Johannes Kiersch has published a new book. It’s a compilation of essays published before — most (not all) of them were previously unknown to me. They’re all more or less critical of the state of contemporary anthroposophy. The most telling passages speak of dogmatism, literalism and being closed off to the world; they speak of a suffocating climate and of wanting to preserve the teachings in their pristine form rather than bringing or transforming whatever is there to life anew. Of course, Kiersch, polite and tolerant and rather soft-spoken in general, doesn’t put exactly it like that, but you can tell he’s strongly critical towards certain phenomena in the anthroposophical world. He believes that while the unquestioning enthusiasm and the uncritical, unrestrained commitment of the first anthroposophists was paramount to the movements initial growth, a similar kind of attitude can’t be justified at this time — even less so when it leads to stagnation and a kind of barrenness. Or to an “occult prison”.
There isn’t a lot that will strike people as exactly new or revolutionary in terms of the criticisms — much of what he says is fairly obvious, and not a few people have made similar observations before. What is perhaps more important in this case is who makes them. Perhaps it shouldn’t be that way, but it often is. Kiersch’s standing in anthroposophical circles makes it a different, even if not unique. What is also important is his long-time and extensive experience from inside the movement. (And perhaps what also matters: he’s loyal towards anthroposophy itself. Although I’m sure there are plenty of nutcases who will view it differently.)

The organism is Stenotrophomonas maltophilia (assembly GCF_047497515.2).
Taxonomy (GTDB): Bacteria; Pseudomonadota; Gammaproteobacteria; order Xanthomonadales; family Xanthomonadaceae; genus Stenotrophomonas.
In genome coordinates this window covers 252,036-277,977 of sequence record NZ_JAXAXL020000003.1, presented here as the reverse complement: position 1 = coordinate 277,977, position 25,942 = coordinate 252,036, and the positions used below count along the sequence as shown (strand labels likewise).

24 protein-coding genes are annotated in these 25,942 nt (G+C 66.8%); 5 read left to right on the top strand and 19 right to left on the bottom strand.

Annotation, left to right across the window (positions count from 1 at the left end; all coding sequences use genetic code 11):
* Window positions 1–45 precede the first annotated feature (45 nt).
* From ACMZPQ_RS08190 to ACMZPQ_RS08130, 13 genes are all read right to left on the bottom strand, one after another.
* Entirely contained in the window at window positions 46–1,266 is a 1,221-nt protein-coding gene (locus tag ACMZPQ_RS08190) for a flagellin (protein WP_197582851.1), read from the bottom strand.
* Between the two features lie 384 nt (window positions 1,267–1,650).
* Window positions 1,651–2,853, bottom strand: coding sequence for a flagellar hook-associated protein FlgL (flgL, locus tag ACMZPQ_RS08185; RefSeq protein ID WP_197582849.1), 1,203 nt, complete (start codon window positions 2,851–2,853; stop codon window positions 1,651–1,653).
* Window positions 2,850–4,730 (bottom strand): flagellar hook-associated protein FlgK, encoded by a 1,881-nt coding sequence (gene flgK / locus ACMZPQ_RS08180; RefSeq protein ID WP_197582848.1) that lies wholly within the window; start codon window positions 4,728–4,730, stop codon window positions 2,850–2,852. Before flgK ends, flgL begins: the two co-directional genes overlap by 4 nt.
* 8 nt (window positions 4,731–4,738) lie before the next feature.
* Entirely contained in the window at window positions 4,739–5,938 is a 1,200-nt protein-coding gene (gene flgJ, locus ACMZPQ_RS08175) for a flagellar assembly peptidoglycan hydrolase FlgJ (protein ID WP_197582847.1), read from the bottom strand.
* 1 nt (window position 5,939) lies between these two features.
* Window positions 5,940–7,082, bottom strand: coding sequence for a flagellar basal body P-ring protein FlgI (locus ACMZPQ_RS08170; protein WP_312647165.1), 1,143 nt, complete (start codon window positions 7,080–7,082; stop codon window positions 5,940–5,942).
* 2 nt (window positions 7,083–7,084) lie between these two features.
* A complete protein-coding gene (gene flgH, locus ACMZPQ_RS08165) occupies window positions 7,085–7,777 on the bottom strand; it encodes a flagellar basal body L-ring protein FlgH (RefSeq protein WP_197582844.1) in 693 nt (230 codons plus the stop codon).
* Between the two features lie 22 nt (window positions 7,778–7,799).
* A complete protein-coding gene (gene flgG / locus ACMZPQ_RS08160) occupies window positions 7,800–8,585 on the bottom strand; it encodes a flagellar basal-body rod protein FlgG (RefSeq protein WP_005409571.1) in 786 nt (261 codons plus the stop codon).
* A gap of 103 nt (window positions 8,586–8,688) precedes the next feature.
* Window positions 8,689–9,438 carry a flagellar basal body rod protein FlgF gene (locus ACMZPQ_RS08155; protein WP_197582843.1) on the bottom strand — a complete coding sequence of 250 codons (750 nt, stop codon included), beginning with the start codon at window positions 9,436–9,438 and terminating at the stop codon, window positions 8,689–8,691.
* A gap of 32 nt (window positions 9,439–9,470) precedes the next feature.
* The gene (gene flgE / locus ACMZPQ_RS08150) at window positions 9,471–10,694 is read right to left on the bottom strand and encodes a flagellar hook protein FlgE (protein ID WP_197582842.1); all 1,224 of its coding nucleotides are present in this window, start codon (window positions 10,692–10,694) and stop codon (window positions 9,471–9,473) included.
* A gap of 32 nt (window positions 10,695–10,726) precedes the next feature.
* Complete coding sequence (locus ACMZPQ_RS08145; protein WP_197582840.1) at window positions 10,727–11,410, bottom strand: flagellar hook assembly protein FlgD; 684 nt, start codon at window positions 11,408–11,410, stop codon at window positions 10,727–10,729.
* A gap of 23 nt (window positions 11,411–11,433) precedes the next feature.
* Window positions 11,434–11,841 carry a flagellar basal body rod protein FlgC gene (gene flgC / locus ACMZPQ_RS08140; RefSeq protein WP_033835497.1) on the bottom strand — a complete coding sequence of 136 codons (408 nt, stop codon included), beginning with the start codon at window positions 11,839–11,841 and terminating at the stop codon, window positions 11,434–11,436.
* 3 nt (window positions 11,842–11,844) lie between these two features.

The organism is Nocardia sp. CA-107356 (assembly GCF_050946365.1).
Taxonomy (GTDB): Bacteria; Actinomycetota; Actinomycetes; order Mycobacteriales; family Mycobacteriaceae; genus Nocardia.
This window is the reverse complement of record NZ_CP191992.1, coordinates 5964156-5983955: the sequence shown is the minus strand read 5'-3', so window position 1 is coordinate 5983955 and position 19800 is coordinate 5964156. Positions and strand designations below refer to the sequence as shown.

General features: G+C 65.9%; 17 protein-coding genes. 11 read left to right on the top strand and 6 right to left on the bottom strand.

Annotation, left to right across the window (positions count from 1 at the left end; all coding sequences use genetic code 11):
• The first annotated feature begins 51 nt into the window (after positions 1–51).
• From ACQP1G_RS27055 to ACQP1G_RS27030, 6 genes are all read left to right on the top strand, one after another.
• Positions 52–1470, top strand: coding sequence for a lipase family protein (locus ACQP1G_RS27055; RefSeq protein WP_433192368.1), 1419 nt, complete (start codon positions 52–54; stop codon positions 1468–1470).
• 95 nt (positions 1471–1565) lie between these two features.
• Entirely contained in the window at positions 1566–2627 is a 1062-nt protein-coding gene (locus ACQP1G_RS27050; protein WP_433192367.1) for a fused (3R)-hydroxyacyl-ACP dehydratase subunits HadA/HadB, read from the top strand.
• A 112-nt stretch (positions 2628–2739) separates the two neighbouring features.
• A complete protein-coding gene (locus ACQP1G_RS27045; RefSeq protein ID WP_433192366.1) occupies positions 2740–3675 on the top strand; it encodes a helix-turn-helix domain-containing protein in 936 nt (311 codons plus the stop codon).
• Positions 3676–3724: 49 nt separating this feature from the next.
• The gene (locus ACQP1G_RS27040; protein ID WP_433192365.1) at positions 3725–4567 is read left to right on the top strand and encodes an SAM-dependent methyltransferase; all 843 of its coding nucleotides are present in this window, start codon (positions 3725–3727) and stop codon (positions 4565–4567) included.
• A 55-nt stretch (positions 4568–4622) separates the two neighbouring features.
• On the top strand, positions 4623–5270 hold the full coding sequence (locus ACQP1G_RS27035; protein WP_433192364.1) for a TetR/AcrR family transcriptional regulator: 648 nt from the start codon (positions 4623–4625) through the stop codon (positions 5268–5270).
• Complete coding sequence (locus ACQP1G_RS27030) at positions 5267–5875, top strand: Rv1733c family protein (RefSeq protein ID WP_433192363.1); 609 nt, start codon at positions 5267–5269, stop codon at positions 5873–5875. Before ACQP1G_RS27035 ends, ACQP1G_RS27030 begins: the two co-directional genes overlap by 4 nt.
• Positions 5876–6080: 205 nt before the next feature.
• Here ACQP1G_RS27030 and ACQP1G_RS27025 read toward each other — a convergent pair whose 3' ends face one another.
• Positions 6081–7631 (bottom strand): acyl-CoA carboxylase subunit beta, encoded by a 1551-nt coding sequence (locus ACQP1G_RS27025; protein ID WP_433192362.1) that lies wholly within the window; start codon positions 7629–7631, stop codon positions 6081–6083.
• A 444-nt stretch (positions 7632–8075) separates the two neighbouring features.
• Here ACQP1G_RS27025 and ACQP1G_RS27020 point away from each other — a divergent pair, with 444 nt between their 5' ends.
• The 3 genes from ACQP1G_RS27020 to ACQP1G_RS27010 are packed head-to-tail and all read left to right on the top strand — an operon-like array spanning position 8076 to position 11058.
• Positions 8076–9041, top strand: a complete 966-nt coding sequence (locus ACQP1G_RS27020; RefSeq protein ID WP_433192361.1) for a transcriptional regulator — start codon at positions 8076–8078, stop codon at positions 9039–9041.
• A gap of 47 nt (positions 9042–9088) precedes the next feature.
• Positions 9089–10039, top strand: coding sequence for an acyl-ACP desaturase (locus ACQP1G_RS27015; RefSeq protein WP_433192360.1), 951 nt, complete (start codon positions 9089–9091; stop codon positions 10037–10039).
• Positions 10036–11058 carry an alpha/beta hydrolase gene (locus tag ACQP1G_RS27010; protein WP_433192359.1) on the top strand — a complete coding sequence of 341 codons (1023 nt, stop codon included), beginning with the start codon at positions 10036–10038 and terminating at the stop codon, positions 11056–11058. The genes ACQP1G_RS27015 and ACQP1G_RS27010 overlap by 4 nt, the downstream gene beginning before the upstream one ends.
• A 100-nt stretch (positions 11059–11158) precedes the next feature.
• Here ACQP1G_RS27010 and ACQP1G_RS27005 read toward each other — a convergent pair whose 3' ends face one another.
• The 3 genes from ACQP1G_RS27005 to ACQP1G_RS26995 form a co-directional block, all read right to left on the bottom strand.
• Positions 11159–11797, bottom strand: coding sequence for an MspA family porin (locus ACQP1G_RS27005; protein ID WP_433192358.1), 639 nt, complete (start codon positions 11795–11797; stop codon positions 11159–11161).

One thing that strikes me as particularly interesting — not just with this book or the particular arguments of Kiersch — is the discussion about the connection between esotericism and secrecy on the one hand and the need for openness on the other. I get the impression that although Kiersch doesn’t mourn the loss of secrecy with regard to the class lessons, for example, perhaps knowing that it was impossible anyway, at the same time he believes in a role for secrecy in esoteric endevours.
He’s got a point, I suppuse. Esotericism, by its very nature, does contain elements – new or old, collective or individual — that aren’t out there in the open; it’s not practiced or manifested in the manner of an exoteric church. Obviously. But what matters here is that his starting point is what he thinks anthroposophy should be, not dogma but a kind of living experience (or whatever the words we choose). This, I guess, makes it to an extent inevitably individual and also constantly mutable, thus harder to define (which comes in handy — especially when for strategic reasons one wants to be less transparent — as I’ve noted before). He thinks (it seems to me) that a certain amount of simply shutting up would be good, and would prevent misunderstandings of what anthroposophy is. Well, perhaps. I’m largely in favour of openness — depending on what we’re talking about of course. But a minimal requirement, considering anthroposophy’s role in society, is to be open enough to let people inform themselves properly about what it is. This, it should be self-evident, is different from an obligation to divulge anything about personal spiritual experiences, meetings with the Guardian of the Threshold or whatever people go through or insights they have.
Kiersch is perhaps a bit too sophisticated (though I’m not sure he’s entirely undogmatic himself). It’s rarely the supposedly more complex esoteric ideas or deeper insights that — if they are even noticed at all, obscure as they are — cause any general havoc or confusion or bring anthroposophy into disrepute, but rather the oftentimes banal yet grandiose twaddle of anthroposophists who treat anthroposophy as a set of revealed, eternal truths, regardless of how far-fledged and removed from reality. The craziness isn’t somehow in short supply. And, if anything, the danger is that while comparably reasonable people unnecessarily practice restraint and secrecy, the literalist and fundamentalist loons disseminate their thinking — or lack thereof, as the case may be — more generously, and will be heard more widely.
In short, the book contains a lot that’s worth attention. Kiersch is very reasonable.